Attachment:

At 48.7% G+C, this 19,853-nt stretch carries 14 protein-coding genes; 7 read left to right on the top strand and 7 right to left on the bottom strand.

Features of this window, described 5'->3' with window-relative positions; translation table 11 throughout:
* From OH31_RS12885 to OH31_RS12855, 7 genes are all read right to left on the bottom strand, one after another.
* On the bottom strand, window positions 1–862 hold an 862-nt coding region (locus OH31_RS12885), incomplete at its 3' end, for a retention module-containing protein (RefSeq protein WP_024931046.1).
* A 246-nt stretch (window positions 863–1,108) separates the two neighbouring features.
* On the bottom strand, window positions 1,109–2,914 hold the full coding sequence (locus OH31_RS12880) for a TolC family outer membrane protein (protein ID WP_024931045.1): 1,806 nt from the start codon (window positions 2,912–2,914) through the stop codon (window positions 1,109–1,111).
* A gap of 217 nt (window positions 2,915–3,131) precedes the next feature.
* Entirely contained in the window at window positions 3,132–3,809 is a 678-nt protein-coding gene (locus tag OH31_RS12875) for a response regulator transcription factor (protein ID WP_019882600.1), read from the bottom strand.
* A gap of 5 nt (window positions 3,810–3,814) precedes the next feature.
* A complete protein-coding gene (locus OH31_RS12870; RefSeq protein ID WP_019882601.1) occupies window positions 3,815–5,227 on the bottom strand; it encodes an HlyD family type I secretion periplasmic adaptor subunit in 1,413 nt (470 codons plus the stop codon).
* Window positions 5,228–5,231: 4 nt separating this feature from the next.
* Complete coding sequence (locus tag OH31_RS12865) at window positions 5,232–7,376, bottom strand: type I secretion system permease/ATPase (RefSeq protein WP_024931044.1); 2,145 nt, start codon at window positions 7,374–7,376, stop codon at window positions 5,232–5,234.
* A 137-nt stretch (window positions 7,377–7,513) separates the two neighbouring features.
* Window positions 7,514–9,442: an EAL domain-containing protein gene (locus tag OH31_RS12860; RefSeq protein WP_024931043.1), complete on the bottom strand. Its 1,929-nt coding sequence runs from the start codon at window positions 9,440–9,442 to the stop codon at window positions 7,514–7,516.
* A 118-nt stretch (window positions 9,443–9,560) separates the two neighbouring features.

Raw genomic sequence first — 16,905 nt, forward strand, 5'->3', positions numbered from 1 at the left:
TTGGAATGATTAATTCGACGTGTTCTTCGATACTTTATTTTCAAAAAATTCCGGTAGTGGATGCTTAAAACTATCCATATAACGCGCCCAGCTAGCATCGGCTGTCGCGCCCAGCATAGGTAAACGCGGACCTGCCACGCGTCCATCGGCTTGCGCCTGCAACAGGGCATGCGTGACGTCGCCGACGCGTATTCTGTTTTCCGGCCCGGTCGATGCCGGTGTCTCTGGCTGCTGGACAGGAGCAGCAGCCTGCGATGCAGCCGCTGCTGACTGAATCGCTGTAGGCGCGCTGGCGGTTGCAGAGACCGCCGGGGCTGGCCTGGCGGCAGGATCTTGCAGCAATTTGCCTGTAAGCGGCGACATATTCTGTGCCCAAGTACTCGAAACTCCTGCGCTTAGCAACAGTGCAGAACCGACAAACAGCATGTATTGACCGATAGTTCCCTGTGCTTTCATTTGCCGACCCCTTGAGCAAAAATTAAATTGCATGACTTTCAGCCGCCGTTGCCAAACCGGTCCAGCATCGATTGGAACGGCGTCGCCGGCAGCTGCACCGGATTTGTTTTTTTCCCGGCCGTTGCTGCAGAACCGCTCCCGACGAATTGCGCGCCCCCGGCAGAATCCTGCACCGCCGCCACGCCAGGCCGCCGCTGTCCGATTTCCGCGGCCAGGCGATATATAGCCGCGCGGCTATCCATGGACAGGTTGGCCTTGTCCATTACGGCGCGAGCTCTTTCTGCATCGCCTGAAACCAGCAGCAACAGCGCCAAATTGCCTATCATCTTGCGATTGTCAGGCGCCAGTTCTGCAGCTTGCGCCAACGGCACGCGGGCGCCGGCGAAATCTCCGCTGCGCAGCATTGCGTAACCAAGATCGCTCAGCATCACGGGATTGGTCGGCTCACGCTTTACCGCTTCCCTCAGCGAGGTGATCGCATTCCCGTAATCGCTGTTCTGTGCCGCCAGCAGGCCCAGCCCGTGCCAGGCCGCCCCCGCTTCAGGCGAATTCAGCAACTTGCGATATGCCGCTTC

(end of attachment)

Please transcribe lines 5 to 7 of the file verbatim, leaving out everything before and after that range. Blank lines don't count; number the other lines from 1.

* A 246-nt stretch (window positions 863–1,108) separates the two neighbouring features.
* On the bottom strand, window positions 1,109–2,914 hold the full coding sequence (locus OH31_RS12880) for a TolC family outer membrane protein (protein ID WP_024931045.1): 1,806 nt from the start codon (window positions 2,912–2,914) through the stop codon (window positions 1,109–1,111).
* A gap of 217 nt (window positions 2,915–3,131) precedes the next feature.